“She has moved into third. Dorniden is coming down the stretch on the outside! Dorniden is coming on strong.”
The inside lane denied her, Dorniden covers the extra ground of an outside lane, pushing hard, joining in the pack.
At the finish line, as Heather pushed to first, the announcers cry out, “It’s Dorniden! Unbelievable! That is amazing!”
Heather would later say, “The last fifty meters, I hit a gear that I never knew I had."
When you fell, who fell?
Dorniden fell as the most decorated runner in her school history; she fell as the expected winner of the race. She could have stayed down. No one would have faulted her. But she didn’t.
She rose as the comeback kid. She rose as one who would be remembered as a finisher not a quitter, and not only a finisher, but a winner after a fall.
Dorniden is known more for her response to her fall than to any other win or accolade of her career. She fell as a great runner. She rose as a hero. So who really fell? A runner who had more in her, a gear she never knew she had. So do you. So did I.
Failure is an opportunity to rise as a hero because you do the deep work of re-examining the shame, fear and separation that trips you up. Failure is an invitation to see the more that is in you.
The CEOs I spoke with knew that genuine, compelling, leaders have done the tough work of the deep work.
Failure has an audience; rising has a following.
It’s not enough to rise from failure as a leader. We have people around us. We may or may not keep all of our team or relationships in the wake of failure. But failure gives us a greater opportunity to bond than we imagined. Failure is always an "us" equation.
We follow leaders who embody resilience. They are authentic, relatable and give hope.
Authentic means people don’t wonder what is being hidden or covered up. We don’t need all the details of a person’s story; we just want a true story. When a leader does the deep work, and is able to communicate discoveries they made and changes they seek, secrecy is broken and the genuine is on display.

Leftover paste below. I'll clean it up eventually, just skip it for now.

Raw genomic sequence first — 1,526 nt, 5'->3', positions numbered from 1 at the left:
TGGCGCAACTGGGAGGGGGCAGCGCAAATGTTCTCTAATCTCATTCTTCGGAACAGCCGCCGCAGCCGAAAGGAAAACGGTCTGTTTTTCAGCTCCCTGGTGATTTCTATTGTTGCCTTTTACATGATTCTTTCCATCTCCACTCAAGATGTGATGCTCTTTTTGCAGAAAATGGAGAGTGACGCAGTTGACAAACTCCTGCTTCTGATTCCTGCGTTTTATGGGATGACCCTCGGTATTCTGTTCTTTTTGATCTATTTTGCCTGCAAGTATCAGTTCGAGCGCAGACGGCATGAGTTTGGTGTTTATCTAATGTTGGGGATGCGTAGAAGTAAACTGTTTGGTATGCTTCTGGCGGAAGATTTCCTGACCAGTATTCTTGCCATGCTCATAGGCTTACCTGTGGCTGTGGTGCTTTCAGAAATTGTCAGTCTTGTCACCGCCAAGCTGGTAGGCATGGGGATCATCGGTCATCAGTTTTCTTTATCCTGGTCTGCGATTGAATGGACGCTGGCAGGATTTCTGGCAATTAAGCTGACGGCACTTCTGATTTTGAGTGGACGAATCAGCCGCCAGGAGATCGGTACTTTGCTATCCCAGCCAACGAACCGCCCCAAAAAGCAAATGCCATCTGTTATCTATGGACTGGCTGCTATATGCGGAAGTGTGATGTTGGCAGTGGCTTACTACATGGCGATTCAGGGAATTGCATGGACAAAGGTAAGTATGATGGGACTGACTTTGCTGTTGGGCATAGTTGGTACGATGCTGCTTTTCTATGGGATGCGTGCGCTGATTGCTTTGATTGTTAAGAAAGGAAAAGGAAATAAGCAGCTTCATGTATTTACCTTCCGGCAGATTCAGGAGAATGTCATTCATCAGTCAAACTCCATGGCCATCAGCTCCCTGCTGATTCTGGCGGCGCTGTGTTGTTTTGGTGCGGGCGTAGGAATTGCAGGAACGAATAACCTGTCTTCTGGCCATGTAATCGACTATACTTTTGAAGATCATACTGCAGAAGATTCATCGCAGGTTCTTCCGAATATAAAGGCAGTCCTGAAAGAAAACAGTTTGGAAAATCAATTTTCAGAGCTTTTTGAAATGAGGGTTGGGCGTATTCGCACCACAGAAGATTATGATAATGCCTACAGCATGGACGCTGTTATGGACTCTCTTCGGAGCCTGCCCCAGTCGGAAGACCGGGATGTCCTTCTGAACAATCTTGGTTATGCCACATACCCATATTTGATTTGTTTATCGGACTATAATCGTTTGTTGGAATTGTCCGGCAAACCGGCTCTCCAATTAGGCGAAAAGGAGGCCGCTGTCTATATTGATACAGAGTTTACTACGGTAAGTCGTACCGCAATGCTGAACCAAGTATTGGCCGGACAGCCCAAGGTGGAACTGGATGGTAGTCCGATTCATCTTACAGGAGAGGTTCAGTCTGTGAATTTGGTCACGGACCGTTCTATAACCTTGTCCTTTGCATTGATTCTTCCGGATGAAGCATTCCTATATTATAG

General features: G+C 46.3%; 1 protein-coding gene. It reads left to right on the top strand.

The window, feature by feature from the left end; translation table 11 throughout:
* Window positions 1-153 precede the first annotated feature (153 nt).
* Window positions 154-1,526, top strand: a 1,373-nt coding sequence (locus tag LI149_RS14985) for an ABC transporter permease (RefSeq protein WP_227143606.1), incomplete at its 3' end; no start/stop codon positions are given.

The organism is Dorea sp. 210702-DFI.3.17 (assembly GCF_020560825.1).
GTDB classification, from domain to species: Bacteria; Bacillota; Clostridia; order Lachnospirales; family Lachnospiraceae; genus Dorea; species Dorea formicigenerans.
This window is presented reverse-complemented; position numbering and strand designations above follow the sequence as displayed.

Relatable is based on need: When a person understands our needs, we can relate to them because they can relate to us. Relatable is far more powerful than likable; too many, in the name of seeking to be likable, are neither authentic nor relatable. When a person thinks, “You get me,” well, you got them.
Hope is a future reality with present significance. What will be true has implications for now. Leaders who rise become for those who follow the stable promise that defeat is not final, that growth is possible, that challenges can be conquered, and that people can come back from set-back.
Leaders in the wake of failure keep people around them by:
Another race. This time horses. Six are in the gate. And they are off.
The number 2 horse stumbles right out of the gate.
Classy Class sprints to an early lead. On the backside, another horse, El Kabeir, challenges the leader, but not the number 2 horse; he is far behind.
At the top of the stretch, three horses now press for the lead against each other, but it is not the number 2 horse; he is far back from the others.
It is like this for hundreds of yards. The pounding of hooves; the kicking up of dirt; the intense concentration of jockeys.
But then the race announcer raises his voice, because the number 2 horse “who had that terrible beginning is making a tremendous run here!”
The finish line is in sight. Distance and time are villains to the comeback. But no one told that to the number 2 horse. He pushes hard, he passes the leaders, and he claims the victory.
The horse’s name? I will let the announcer tell you.
As number 2 crossed the finish line, the announcer shouted, “It’s Far From Over!”
Indeed, it is.